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More signs of gradual improvement in the economy

The slow melt-up in equity prices since early last October has not been a sign of increasing optimism, it's been a sign of decreasing pessimism—brought on by the accumulation of data points which have shown the economy to not be as weak as everyone had feared. The economy has improved a bit in recent months, but it's nothing to get hugely excited about. As the chart above shows, the ISM manufacturing index—which came in weaker than expected but does not point to any significant weakness—is telling us that the economy is probably growing at a 3-4% rate in the current quarter, a little bit faster that the 3% rate of the fourth quarter. I think this observation is very consistent with other news in recent months.

The biggest improvement in the various ISM sub-indices came from the export sector, where the survey now shows substantially better-than-average activity. This is encouraging from two perspectives: for one, it reflects continuing growth in U.S. export activity, which contributes to GDP; and two, it reflects a relatively healthy global economy that is eager for U.S. goods and services, and a healthy global economy in turn provides a good backdrop for ongoing U.S. growth.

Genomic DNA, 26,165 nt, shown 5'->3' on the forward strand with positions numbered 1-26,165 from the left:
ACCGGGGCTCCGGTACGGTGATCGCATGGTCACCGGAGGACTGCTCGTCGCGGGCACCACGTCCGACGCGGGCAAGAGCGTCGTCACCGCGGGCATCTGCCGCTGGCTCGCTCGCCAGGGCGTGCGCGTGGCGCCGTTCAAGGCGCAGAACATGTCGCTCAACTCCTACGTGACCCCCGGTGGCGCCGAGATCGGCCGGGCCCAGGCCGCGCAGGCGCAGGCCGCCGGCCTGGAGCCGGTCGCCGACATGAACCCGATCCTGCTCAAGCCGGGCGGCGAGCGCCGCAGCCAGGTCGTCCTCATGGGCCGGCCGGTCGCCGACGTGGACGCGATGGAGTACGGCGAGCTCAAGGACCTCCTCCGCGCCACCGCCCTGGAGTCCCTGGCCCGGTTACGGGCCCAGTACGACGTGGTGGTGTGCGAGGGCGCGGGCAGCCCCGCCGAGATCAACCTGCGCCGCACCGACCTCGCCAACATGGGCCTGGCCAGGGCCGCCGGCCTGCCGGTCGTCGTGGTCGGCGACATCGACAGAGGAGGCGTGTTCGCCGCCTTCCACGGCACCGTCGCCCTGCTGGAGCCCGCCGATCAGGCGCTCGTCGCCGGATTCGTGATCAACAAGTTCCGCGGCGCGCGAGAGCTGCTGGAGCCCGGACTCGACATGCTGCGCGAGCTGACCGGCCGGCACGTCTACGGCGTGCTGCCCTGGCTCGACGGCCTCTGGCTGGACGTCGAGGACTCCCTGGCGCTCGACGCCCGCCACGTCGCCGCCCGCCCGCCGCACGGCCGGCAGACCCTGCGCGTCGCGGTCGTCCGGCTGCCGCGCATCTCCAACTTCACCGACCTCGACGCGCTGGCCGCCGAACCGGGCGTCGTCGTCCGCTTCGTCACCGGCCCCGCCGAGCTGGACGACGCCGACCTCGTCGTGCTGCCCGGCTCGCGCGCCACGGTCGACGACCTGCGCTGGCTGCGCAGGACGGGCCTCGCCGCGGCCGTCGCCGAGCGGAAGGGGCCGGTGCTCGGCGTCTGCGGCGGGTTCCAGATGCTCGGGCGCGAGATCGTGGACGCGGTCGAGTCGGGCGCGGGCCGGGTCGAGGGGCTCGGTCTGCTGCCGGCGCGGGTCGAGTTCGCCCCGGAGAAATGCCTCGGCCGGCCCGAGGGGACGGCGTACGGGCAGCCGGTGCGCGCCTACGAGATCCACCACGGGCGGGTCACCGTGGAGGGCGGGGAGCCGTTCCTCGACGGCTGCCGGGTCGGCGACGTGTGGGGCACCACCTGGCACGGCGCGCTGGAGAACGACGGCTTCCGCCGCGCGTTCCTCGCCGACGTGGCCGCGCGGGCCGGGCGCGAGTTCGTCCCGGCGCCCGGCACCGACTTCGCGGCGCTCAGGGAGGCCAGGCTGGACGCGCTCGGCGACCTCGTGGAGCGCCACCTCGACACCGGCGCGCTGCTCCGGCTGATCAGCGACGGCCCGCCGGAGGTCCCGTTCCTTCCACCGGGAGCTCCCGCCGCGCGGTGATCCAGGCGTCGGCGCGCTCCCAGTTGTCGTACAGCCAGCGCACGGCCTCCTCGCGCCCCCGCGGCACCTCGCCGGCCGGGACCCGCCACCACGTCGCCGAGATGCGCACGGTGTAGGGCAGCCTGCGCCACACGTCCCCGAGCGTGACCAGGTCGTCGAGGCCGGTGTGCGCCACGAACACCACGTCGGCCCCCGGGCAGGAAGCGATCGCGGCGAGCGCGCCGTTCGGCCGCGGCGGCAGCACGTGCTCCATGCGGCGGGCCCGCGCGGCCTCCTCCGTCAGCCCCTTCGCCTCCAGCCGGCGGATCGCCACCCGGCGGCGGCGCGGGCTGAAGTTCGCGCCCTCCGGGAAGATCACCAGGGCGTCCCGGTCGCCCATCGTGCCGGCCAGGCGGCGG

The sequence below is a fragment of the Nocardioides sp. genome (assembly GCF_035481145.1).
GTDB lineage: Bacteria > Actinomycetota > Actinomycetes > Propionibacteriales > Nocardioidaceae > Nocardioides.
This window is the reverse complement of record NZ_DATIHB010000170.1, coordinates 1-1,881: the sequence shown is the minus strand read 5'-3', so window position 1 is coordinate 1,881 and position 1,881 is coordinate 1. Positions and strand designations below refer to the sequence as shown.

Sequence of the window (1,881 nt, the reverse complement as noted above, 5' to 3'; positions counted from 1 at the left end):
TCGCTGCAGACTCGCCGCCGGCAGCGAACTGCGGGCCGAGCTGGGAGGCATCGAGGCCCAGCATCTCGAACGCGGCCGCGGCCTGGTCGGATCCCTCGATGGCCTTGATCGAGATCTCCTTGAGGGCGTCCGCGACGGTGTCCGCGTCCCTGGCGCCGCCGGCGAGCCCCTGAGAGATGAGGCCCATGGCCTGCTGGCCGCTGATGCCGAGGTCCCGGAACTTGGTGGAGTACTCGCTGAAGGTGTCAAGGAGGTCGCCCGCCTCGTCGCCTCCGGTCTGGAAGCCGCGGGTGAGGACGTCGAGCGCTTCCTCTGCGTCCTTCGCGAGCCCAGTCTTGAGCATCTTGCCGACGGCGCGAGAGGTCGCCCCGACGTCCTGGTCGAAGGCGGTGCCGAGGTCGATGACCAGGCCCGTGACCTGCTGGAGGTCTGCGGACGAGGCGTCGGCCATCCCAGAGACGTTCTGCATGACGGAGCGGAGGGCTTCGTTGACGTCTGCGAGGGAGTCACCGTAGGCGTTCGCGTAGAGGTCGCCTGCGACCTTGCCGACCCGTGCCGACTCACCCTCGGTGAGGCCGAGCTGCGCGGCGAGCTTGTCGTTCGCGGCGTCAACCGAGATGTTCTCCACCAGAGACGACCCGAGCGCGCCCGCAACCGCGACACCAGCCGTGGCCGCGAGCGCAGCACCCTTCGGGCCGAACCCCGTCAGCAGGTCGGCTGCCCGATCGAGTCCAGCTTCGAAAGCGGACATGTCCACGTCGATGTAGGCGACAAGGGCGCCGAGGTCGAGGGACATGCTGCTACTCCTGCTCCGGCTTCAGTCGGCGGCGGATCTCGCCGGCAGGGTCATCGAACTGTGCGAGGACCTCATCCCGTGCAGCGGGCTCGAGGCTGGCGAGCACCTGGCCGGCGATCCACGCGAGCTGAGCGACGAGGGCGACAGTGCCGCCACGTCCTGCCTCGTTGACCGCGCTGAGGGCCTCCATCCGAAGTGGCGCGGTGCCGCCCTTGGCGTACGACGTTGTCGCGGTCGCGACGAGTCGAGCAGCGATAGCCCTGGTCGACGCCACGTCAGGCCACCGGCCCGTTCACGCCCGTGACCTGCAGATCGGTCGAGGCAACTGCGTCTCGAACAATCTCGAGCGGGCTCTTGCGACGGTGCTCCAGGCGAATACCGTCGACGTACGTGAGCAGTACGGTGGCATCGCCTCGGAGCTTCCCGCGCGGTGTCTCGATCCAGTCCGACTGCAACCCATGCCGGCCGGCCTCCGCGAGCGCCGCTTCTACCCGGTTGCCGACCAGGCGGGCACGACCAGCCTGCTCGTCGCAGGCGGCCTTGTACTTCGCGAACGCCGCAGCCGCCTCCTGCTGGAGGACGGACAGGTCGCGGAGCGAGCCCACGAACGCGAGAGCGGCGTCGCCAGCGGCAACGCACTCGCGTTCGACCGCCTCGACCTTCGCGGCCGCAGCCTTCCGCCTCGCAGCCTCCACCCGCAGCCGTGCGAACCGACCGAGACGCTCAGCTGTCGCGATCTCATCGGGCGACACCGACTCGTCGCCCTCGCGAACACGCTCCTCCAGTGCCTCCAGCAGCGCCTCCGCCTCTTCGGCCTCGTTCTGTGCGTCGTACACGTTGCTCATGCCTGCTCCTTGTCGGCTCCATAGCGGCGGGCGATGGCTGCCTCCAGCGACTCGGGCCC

The employment index remains unspectacular, pointing to only modest improvement.

Treasury yields have been very gradually drifting higher this year. But even at today's 3.18% yield, 30-yr Treasuries are priced to a very gloomy outlook for U.S. growth. Now, with no indication from Bernanke yesterday that T-notes and T-bonds will receive another round of QE support, there is little to keep yields from rising further. Even if the economy just ekes out 3-4% growth for the rest of this year, that will be a lot more than would be consistent with bond yields at current levels. Higher Treasury yields should be viewed as a sign of a healthier (or not as sick as expected) economy. Three cheers for lower Treasury prices!

U.S. swap spreads are back down to levels that are quite normal, while Eurozone swap spreads are still elevated but showing signs of gradual improvement. Liquidity and confidence are slowly returning to the Eurozone, even though the fundamental problem of too much bloated government spending remains to be resolved. Liquid markets are essential to helping economies adjust to unexpected difficulties, and that process is underway in Europe. Europe is not out of the woods yet, but the risk of a meltdown is declining meaningfully. Once again, this paints a picture of the future turning out to be less awful than expected; markets are "melting up" because the economy is not melting down.

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